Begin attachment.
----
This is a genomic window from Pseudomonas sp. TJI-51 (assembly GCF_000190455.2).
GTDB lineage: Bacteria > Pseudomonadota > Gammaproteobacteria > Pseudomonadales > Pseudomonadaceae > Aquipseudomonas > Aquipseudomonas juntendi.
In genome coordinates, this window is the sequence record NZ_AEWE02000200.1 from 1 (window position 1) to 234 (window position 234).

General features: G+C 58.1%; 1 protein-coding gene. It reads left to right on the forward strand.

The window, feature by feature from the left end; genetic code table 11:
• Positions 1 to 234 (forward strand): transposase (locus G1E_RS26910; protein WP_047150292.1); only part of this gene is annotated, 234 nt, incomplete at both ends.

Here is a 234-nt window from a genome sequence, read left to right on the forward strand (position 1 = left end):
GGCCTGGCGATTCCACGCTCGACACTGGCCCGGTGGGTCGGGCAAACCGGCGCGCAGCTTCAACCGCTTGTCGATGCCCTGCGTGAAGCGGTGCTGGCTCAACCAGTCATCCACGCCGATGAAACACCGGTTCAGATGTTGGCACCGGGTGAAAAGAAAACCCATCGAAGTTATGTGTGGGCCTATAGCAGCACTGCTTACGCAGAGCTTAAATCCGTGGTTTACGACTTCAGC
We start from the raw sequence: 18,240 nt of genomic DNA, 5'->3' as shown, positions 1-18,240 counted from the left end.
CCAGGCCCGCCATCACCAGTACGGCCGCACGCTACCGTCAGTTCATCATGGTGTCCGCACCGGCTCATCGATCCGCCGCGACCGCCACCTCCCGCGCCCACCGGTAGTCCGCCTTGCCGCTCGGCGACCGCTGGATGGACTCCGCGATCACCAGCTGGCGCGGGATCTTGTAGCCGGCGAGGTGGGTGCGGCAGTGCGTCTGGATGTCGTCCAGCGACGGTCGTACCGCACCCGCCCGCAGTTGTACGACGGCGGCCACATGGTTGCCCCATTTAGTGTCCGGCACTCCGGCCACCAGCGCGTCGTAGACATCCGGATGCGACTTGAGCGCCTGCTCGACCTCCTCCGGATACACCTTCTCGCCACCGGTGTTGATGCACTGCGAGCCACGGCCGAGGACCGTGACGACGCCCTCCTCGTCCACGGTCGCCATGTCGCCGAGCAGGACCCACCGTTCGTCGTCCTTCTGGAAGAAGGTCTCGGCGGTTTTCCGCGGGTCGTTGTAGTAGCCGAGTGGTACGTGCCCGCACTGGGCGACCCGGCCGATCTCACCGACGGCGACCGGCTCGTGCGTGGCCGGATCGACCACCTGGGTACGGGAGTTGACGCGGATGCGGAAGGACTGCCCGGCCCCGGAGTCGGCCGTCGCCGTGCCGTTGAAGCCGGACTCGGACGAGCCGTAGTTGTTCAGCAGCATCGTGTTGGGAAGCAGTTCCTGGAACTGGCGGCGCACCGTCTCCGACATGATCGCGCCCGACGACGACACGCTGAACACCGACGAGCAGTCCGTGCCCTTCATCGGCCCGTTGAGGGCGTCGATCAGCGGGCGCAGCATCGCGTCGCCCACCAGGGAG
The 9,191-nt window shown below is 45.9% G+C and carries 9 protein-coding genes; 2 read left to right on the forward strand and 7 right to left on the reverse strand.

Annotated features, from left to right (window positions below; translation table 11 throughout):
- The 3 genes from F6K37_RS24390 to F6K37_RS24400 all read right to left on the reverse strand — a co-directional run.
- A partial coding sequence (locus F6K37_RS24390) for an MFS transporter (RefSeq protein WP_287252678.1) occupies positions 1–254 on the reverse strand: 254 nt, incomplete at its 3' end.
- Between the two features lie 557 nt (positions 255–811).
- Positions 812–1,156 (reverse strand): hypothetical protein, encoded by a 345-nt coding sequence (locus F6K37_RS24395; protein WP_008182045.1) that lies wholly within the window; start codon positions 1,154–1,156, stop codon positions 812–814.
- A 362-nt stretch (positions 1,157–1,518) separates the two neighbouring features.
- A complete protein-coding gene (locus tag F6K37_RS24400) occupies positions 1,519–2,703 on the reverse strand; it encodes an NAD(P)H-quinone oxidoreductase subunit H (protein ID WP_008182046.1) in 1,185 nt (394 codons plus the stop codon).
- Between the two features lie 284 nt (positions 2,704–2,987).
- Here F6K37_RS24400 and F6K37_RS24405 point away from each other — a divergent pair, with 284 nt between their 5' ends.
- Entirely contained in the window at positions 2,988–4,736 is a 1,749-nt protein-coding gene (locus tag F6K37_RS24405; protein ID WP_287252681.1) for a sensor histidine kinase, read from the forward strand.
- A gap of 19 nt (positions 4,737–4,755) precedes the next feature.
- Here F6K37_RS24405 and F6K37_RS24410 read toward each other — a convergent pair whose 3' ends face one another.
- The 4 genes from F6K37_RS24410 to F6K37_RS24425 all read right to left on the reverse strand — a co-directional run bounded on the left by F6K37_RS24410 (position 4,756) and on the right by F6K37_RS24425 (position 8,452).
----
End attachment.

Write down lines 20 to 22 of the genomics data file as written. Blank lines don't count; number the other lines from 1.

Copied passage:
- Here F6K37_RS24400 and F6K37_RS24405 point away from each other — a divergent pair, with 284 nt between their 5' ends.
- Entirely contained in the window at positions 2,988–4,736 is a 1,749-nt protein-coding gene (locus tag F6K37_RS24405; protein ID WP_287252681.1) for a sensor histidine kinase, read from the forward strand.
- A gap of 19 nt (positions 4,737–4,755) precedes the next feature.